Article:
A HISTORY LESSON
1870’s Where do you come from?
The granddaddy of modern traffic signs saw the light of day in the late nineteenth century, back when cyclists were described as people on “fast machines that move quietly and of which the peddles are difficult to control and that can travel long distances”. Road signs were placed for their benefit – to warn against slippery roads and steep hills ahead.
1903 Bad with the good.
The first serious car accident in South Africa took place at a level crossing in the Cape when one Charles Garlick parked his dad’s Darracq in front of the Johannesburg Express travelling at full speed.
1909 All together now.
The first traffic bosses in Paris, France, considered standardising traffic signs, and three years later the British announced four national road signs that indicated what the signs should look like. Shortly after that nine European countries agreed to use a common sign for a bump, turn, crossing and train crossing.
1971 Johannesburg 23 km Miles become kilometres.
The metric system replaced the Imperial system, and South Africa now measured in kilometres rather than miles.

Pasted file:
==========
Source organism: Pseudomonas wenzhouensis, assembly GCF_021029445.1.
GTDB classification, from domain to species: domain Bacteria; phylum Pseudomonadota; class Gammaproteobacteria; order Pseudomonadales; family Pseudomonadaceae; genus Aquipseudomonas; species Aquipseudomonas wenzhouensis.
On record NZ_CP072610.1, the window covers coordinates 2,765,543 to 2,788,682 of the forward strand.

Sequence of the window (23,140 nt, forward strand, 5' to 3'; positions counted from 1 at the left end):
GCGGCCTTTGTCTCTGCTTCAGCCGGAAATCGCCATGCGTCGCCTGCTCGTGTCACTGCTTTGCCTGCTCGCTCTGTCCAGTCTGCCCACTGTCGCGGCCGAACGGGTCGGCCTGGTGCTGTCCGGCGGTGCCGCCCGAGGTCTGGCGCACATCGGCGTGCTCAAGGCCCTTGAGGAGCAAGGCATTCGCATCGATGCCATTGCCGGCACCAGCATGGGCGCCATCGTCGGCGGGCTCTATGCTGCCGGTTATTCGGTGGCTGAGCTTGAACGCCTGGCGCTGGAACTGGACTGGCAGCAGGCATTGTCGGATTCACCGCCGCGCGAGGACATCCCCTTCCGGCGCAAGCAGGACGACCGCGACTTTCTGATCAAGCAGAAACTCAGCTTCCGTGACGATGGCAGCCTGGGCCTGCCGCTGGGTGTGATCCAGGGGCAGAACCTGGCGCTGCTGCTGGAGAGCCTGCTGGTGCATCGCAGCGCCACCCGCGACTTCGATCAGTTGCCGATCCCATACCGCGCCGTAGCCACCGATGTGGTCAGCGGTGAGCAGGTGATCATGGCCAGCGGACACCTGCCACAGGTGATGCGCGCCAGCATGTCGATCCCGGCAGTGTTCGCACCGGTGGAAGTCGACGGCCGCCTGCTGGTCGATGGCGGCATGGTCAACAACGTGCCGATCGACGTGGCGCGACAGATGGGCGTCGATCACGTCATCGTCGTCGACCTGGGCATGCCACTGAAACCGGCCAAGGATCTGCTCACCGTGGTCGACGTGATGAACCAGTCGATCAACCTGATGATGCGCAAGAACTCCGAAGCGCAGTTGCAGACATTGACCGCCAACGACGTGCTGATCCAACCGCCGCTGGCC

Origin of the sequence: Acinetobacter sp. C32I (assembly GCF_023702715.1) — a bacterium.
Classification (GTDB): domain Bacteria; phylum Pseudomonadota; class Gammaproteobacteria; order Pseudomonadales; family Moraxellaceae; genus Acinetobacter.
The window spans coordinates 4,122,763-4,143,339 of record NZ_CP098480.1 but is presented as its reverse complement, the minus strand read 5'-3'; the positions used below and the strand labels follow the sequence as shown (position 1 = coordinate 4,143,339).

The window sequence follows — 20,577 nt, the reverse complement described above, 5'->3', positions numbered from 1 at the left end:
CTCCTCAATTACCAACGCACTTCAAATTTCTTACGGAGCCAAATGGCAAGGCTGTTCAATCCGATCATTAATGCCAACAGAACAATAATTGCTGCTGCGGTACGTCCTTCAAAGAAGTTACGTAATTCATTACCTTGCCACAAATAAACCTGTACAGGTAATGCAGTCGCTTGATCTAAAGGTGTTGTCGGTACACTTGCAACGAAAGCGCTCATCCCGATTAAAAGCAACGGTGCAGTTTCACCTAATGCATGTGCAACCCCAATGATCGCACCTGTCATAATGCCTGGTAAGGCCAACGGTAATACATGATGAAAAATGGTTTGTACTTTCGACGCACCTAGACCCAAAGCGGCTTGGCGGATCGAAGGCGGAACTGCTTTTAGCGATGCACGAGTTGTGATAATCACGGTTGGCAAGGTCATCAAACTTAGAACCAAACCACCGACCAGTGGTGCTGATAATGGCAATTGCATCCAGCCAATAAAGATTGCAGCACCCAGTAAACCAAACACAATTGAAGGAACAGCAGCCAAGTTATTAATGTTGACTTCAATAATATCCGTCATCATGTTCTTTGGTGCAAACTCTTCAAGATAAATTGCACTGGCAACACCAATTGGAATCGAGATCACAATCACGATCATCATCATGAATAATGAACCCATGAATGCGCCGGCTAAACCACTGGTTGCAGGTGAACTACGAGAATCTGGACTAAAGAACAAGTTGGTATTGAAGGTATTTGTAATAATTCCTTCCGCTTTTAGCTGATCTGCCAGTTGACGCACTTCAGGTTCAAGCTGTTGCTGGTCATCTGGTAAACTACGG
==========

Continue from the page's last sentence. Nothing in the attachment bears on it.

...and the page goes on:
Why right? In most countries in the world people drive on the right side of the road. This supposedly dates back to an era of horse-drawn wagons in America, when wagons drawn by several pairs of horses didn’t have space for a driver on a wagon. The driver sat on the last horse at back on the left-hand side with a whip in his right hand.
To better see the oncoming traffic, they had to keep left of him, and therefore he had to drive on the right side of the road. Why left? The British discovered ancient Roman coach tracks indicating that these guys actually preferred the left side of the road. The assumption is that riders kept left because most of them were right-handed. They could therefore hold the reigns in the left hand and have the right hand free to greet oncoming riders or hold a sword
when there’s trouble. (Or to show rude signs to other coachmen that disobeyed the traffic rules. – Ed.)
In countries like South Africa, Australia and India, which previously were British colonies, people still drive on the left side of the road.